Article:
North Sails LOFT NEWS

October 15, 2018


Service Manager Bill Lesnek At Home In A New Location

North Sails Detroit’s service manager Bill Lesnek has been building and repairing sails (and kites) in the Detroit metro area since 1980. Recently we caught up with Bill to learn why he’s excited about the new loft, the magic of customer loyalty, and why a small loft is best when it has background support from North Sails.

First though, he took us back to 1985, when he met Lowell North while helping the company founder recut a jib for the Mackinac Race. “Lowell had a number three that needed more material in the luff,” Bill explains. “We were doing a new sail, so we cut three feet off that jib and added it to the jib Lowell had—a pretty huge recut. He asked me if I sailed and I said well no, I spent most of my youth playing baseball and football.”

At Kenwood Cup in Hawaii the next year, Bill ran into Lowell again. “He says, ‘Oh yeah you’re Bill from Detroit, the baseball player.’ He remembered! He is quite a character and real fun to work with.”

Bill has worked for other sailmakers since the 1980s, but he always came back to North Sails.

“It’s the best product on the market for new sails,” he says. “And the service work, it’s just a higher level of standards compared to everybody else, you know? North people care a little more, and put a little more heart and soul into what they do.” 

That’s helped by coordination and communication between different North lofts to help solve problems and deal with backlog. When needed, Bill and his team have gone to other lofts to help out, and they know they can count on having that help when they need it in Detroit. Working collaboratively means sharing best practices, which raises everyone’s skill level.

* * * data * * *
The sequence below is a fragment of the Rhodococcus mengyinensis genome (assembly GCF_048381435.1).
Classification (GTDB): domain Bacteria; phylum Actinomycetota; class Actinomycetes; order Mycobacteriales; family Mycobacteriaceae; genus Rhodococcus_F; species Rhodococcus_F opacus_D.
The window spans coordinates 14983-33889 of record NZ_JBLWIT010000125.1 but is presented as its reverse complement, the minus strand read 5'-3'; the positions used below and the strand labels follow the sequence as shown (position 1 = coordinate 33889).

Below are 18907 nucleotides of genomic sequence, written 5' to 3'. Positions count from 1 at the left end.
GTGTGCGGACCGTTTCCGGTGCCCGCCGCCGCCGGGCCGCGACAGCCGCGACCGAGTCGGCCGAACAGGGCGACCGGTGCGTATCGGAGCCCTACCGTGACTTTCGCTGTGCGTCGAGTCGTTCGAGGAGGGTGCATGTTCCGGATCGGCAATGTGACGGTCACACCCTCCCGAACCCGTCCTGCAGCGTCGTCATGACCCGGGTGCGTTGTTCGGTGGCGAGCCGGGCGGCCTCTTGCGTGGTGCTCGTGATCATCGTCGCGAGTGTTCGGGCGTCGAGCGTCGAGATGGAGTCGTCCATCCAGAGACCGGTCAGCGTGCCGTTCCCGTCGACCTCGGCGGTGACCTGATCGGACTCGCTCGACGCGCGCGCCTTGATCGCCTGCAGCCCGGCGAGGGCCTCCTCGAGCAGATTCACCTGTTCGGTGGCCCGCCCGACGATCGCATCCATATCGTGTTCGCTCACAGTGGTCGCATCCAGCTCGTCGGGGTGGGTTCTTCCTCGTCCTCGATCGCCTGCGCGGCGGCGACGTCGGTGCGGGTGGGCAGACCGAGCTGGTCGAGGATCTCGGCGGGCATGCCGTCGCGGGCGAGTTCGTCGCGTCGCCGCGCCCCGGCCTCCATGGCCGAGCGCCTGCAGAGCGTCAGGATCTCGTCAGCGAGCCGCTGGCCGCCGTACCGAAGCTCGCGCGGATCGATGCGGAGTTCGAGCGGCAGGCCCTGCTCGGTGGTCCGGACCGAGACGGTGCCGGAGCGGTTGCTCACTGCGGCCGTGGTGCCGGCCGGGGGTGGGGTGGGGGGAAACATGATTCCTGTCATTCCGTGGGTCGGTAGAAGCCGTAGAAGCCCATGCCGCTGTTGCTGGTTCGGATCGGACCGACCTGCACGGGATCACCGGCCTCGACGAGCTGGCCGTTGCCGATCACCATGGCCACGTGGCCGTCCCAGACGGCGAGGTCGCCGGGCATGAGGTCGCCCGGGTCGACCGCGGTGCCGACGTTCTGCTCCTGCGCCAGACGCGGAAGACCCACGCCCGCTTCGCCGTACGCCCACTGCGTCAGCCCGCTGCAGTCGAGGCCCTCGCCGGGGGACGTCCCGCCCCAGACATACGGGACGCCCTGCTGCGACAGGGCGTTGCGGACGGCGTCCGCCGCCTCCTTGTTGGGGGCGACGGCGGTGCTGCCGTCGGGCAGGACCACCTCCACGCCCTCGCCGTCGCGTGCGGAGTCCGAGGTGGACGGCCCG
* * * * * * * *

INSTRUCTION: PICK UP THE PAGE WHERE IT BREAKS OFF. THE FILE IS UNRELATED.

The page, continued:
Over the years, Bill has developed a very loyal customer base. “I was born and raised to be honest and truthful with people. A lot of people remember me too, because I’ve been working on their sails forever. And they know I’m consistent in what I do.”

Specialized Loft Space

Bill is excited about starting fresh in a new loft space, which he and his team have purpose-built for sailmaking. “We get to do it our way, and we’ve got this organized really well. It’s convenient for us; we’re not wandering all over the place. It will make us more productive in the long run.”

For sail dropoff and pickup, they built racks right by the door. “You won’t have to search all over the building for them,” he says. On the loft floor, they set up a raised table big enough for three sewing machines. “And we have a lower floor where we can spread out sails for 70 footers; we’ve already got a couple of inventories dropped off already. It’s all at machine height, which makes the sewing a lot smoother and nicer.” It also makes for better ergonomics, because workers can perform their jobs without getting beat up. After almost four decades on the floor, Bill says, “Your knees get a little tender. ” For what he calls the “really huge sails,” there’s a section of floor that can be removed.